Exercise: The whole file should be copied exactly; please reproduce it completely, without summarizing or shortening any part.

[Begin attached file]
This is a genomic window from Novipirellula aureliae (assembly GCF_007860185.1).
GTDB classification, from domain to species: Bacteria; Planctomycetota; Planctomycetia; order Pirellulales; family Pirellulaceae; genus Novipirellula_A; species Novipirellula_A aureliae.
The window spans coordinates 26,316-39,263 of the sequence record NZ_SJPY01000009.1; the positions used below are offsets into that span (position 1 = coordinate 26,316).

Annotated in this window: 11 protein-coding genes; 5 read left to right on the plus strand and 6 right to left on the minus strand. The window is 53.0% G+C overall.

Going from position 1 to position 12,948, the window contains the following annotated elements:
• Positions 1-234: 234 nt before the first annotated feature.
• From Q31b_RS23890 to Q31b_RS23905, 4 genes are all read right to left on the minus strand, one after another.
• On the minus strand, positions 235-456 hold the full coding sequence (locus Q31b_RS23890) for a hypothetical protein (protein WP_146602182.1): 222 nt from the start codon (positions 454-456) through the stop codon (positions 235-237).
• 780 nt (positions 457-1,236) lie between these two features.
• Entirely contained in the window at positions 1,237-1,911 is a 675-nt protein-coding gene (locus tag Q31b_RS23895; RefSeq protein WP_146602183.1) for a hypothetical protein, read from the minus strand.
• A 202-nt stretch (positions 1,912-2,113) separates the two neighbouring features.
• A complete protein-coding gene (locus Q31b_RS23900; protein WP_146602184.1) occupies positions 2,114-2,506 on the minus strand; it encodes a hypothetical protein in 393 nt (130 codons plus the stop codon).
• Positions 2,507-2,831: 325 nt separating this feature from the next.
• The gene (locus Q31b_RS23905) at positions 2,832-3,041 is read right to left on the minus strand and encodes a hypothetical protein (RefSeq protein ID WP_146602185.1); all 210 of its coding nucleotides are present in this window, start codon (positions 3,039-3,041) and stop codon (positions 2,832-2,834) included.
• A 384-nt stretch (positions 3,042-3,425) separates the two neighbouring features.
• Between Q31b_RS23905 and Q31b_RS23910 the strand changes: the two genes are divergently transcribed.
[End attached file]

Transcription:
This is a genomic window from Novipirellula aureliae (assembly GCF_007860185.1).
GTDB classification, from domain to species: Bacteria; Planctomycetota; Planctomycetia; order Pirellulales; family Pirellulaceae; genus Novipirellula_A; species Novipirellula_A aureliae.
The window spans coordinates 26,316-39,263 of the sequence record NZ_SJPY01000009.1; the positions used below are offsets into that span (position 1 = coordinate 26,316).

Annotated in this window: 11 protein-coding genes; 5 read left to right on the plus strand and 6 right to left on the minus strand. The window is 53.0% G+C overall.

Going from position 1 to position 12,948, the window contains the following annotated elements:
• Positions 1-234: 234 nt before the first annotated feature.
• From Q31b_RS23890 to Q31b_RS23905, 4 genes are all read right to left on the minus strand, one after another.
• On the minus strand, positions 235-456 hold the full coding sequence (locus Q31b_RS23890) for a hypothetical protein (protein WP_146602182.1): 222 nt from the start codon (positions 454-456) through the stop codon (positions 235-237).
• 780 nt (positions 457-1,236) lie between these two features.
• Entirely contained in the window at positions 1,237-1,911 is a 675-nt protein-coding gene (locus tag Q31b_RS23895; RefSeq protein WP_146602183.1) for a hypothetical protein, read from the minus strand.
• A 202-nt stretch (positions 1,912-2,113) separates the two neighbouring features.
• A complete protein-coding gene (locus Q31b_RS23900; protein WP_146602184.1) occupies positions 2,114-2,506 on the minus strand; it encodes a hypothetical protein in 393 nt (130 codons plus the stop codon).
• Positions 2,507-2,831: 325 nt separating this feature from the next.
• The gene (locus Q31b_RS23905) at positions 2,832-3,041 is read right to left on the minus strand and encodes a hypothetical protein (RefSeq protein ID WP_146602185.1); all 210 of its coding nucleotides are present in this window, start codon (positions 3,039-3,041) and stop codon (positions 2,832-2,834) included.
• A 384-nt stretch (positions 3,042-3,425) separates the two neighbouring features.
• Between Q31b_RS23905 and Q31b_RS23910 the strand changes: the two genes are divergently transcribed.